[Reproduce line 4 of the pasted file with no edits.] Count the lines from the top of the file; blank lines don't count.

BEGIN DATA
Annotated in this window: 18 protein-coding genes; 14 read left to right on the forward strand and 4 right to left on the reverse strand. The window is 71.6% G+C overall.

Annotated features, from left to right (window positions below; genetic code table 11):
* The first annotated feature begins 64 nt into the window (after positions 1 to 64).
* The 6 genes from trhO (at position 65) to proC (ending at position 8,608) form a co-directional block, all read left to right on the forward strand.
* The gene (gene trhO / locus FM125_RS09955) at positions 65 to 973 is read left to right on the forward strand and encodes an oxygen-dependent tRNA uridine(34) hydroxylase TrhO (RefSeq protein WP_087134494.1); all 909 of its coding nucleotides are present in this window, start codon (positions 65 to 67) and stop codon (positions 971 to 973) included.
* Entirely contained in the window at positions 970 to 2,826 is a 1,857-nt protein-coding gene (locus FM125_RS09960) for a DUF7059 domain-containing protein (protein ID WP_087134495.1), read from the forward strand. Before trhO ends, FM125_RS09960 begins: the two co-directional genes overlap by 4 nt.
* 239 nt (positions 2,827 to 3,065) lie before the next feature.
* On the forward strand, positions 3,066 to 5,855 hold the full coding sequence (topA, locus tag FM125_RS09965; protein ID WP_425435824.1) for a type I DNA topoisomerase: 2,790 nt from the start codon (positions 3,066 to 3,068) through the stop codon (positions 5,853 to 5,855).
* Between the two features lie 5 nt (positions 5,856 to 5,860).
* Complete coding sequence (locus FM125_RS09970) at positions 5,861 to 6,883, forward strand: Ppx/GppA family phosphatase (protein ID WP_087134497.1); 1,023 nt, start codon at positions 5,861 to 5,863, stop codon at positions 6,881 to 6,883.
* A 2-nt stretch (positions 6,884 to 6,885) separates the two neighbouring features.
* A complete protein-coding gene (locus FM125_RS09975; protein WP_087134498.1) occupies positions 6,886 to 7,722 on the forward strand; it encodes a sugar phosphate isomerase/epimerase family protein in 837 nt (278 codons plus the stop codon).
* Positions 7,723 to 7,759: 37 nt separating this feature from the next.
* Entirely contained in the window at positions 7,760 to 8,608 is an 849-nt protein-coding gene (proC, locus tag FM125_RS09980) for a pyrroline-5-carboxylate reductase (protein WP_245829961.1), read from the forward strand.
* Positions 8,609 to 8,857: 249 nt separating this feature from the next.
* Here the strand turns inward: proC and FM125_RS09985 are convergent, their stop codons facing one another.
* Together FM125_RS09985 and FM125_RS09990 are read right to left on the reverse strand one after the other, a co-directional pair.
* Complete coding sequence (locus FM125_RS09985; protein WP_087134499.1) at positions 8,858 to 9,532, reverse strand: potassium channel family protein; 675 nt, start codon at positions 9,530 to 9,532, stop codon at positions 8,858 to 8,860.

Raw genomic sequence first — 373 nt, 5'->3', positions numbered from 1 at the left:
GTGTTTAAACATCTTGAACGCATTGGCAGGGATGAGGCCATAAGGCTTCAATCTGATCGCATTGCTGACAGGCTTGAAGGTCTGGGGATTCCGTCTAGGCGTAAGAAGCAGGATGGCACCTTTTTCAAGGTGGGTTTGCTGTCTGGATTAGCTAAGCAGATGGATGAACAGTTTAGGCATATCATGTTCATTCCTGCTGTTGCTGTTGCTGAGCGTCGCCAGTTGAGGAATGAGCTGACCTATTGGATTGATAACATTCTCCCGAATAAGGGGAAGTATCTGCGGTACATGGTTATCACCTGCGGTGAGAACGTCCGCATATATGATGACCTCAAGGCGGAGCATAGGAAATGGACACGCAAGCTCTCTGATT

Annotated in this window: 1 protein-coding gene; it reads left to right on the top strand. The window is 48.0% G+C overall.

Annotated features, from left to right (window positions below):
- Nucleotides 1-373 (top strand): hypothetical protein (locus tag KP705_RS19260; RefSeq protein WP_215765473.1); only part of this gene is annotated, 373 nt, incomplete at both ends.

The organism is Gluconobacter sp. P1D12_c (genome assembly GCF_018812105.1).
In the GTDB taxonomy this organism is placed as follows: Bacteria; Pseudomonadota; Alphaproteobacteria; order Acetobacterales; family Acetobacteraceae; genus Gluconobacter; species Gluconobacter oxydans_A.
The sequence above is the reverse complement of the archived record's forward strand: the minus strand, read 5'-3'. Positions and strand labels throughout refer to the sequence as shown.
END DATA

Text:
* The 6 genes from trhO (at position 65) to proC (ending at position 8,608) form a co-directional block, all read left to right on the forward strand.